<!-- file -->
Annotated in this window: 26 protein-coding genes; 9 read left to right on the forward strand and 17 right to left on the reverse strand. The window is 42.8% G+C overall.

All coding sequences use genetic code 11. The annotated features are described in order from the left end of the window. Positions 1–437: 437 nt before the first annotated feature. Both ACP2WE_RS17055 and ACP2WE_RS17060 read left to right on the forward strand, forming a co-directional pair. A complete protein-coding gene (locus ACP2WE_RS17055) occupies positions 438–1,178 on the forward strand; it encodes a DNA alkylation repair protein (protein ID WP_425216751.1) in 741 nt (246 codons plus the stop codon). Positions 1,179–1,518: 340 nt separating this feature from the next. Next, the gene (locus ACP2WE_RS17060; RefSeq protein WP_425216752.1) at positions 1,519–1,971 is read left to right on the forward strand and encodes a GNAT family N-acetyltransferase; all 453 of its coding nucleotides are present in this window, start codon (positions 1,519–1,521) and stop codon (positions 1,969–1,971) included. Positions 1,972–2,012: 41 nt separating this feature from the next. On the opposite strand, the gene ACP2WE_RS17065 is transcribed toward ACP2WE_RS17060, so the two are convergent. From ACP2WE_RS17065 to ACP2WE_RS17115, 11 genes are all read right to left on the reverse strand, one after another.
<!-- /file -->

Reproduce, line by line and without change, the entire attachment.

Annotated in this window: 26 protein-coding genes; 9 read left to right on the forward strand and 17 right to left on the reverse strand. The window is 42.8% G+C overall.

All coding sequences use genetic code 11. The annotated features are described in order from the left end of the window. Positions 1–437: 437 nt before the first annotated feature. Both ACP2WE_RS17055 and ACP2WE_RS17060 read left to right on the forward strand, forming a co-directional pair. A complete protein-coding gene (locus ACP2WE_RS17055) occupies positions 438–1,178 on the forward strand; it encodes a DNA alkylation repair protein (protein ID WP_425216751.1) in 741 nt (246 codons plus the stop codon). Positions 1,179–1,518: 340 nt separating this feature from the next. Next, the gene (locus ACP2WE_RS17060; RefSeq protein WP_425216752.1) at positions 1,519–1,971 is read left to right on the forward strand and encodes a GNAT family N-acetyltransferase; all 453 of its coding nucleotides are present in this window, start codon (positions 1,519–1,521) and stop codon (positions 1,969–1,971) included. Positions 1,972–2,012: 41 nt separating this feature from the next. On the opposite strand, the gene ACP2WE_RS17065 is transcribed toward ACP2WE_RS17060, so the two are convergent. From ACP2WE_RS17065 to ACP2WE_RS17115, 11 genes are all read right to left on the reverse strand, one after another.